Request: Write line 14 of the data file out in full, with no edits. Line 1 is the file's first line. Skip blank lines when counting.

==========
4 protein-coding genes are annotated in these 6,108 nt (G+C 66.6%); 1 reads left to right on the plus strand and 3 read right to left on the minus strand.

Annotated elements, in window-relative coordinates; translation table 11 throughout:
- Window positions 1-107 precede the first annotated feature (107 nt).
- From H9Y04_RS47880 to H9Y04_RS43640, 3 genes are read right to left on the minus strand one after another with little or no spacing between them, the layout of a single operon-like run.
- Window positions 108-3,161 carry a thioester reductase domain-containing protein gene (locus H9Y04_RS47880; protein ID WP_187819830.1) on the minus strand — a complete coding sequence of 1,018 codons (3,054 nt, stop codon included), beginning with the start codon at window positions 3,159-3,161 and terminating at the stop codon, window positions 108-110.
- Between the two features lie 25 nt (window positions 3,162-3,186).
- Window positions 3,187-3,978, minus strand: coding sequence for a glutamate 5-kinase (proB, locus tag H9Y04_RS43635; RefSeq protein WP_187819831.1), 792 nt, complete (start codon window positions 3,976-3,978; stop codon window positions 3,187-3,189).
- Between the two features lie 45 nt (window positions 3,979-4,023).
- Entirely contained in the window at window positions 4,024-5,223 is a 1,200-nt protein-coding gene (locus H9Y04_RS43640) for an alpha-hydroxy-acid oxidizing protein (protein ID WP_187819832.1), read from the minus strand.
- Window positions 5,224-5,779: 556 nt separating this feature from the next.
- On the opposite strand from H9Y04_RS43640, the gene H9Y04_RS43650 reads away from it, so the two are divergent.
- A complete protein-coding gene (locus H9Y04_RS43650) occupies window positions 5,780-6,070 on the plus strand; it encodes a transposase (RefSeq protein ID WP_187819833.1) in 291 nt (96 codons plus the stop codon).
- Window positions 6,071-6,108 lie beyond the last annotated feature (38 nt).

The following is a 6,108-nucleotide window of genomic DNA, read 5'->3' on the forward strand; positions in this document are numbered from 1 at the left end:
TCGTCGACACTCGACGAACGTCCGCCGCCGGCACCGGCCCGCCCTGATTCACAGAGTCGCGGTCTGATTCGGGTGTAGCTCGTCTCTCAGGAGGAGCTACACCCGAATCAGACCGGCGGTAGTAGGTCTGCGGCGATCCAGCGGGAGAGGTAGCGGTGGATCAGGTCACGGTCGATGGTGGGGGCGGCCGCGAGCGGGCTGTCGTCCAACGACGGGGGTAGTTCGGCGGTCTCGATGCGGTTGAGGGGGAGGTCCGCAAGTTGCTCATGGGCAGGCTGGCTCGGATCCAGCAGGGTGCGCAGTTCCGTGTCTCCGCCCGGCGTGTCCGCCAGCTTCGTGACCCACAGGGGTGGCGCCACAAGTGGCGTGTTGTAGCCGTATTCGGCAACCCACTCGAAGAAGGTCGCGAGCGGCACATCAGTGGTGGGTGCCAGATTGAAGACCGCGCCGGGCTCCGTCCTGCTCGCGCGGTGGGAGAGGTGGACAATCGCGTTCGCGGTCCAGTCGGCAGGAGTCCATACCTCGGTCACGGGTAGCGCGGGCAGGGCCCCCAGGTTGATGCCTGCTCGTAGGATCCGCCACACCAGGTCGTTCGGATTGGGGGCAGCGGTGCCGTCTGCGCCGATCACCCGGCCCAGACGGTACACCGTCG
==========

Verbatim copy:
The following is a 6,108-nucleotide window of genomic DNA, read 5'->3' on the forward strand; positions in this document are numbered from 1 at the left end: